With the net neutrality issue before Congress, the cable and telecommunications companies are mounting a classic “land grab” effort. They want to create a system where bits from companies that agree to pay a toll, essentially, will be given preferred delivery status. Ed Whitacre, CEO of the newly merged AT&T and SBC, laid out his opposition to codifying net neutrality in BusinessWeek magazine in November: “I ain’t going to let them do that because we have spent this capital [on fiber lines] and we have to have a return on it.”
The argument that these companies should be able to recoup their significant capital expenditures is not without merit. However, they’re already doing so in many ways by venturing into markets that weren’t available to them until they put down the fiber. Telephone companies are now offering television packages. Cable companies now provide digital cable services and sell On Demand movies. What’s more, consumers already pay to use these companies’ pipes via the monthly bill we receive. Any additional fees charged to a Microsoft or Yahoo will undoubtedly be picked up by the consumer.
But there’s a darker possibility ahead if the cable and telco companies succeed in blocking specific “net neutrality” language in the revised Telecommunications Act. A company could conceivably hamper delivery of content that doesn’t meet its standards of decency, doesn’t share its chairman’s political outlook, or doesn’t originate from a site owned by its network of media sites. Why would Comcast – a company that gleans the majority of its revenues selling cable television service to consumers – want to give those consumers equal access to sites such as YouTube, where a treasure trove of free videos is there for the taking?
One of the most exciting things happening online – the crux of the Web 2.0 movement – is the burgeoning of content created by individuals. Sites such as YouTube, the blog explosion (one in five people in the United States regularly reads a blog, according to Nielsen NetRatings), photo-sharing sites like Flickr, and the nascent podcast community – all got their start or get their content from individuals. The majority of those individuals would probably stop contributing if they had to pay extra to make sure their content would make it to users’ computers.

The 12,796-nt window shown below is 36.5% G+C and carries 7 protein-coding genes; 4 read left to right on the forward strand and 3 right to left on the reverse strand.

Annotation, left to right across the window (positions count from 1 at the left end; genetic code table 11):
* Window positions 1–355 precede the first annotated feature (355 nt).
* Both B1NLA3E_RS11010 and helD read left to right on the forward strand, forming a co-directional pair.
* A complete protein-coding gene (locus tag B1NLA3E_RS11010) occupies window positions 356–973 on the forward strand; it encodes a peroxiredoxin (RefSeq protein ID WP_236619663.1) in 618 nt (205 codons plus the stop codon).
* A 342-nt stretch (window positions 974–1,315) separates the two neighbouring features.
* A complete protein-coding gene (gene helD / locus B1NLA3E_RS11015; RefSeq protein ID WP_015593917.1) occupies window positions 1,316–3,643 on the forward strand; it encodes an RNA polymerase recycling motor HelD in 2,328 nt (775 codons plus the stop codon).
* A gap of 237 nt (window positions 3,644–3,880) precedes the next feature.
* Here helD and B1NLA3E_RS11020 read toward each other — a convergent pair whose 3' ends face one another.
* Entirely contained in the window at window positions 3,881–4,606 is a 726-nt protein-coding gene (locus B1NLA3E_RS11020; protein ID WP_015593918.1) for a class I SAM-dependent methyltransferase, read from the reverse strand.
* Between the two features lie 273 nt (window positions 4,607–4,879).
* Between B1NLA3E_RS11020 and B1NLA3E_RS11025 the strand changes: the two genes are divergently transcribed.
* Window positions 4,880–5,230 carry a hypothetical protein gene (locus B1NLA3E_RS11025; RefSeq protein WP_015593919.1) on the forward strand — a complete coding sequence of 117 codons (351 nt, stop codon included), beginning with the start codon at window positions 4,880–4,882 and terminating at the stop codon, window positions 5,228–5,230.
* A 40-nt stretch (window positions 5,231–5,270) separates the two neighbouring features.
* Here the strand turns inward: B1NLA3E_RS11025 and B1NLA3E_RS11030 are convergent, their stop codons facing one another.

Unfortunately, these restrictive possibilities have become realities in the past. Vonage, the Internet phone company, found its service blocked by regional telephone companies that didn’t want their customers to discover cheaper alternatives. The service was eventually restored after Vonage complained to the FCC.
If such “packet discrimination” is codified into law, what will be the recourse? And, given our current Congress’s clumsiness with technology issues and tendency to favor big business, do we trust them to write a law that would allow some packet discrimination (a fast lane for companies that opt in) and disallow others (stealth handicapping of competitors’ sites) without making our voices heard? I hope not.
I spoke with an exhausted Larry Lessig a few hours after he testified in front of the Senate Committee on Tuesday. Lessig, the noted Web author and expert, was tired in part because he’d sounded the alarm against this possibility six years ago: in his groundbreaking Code and Other Laws of Cyberspace. In it, Lessig warned that when corporate or government interests control the code of the Internet, the Web as we know it will cease to exist.
“The [non-neutral] plan inverts the fundamental end-to-end architecture of the Internet,” he says. “Congress doesn’t have a clue about what they’re doing on this. The only question is whether they’ll have the spine to guarantee net neutrality. I’m not terribly optimistic at this point.”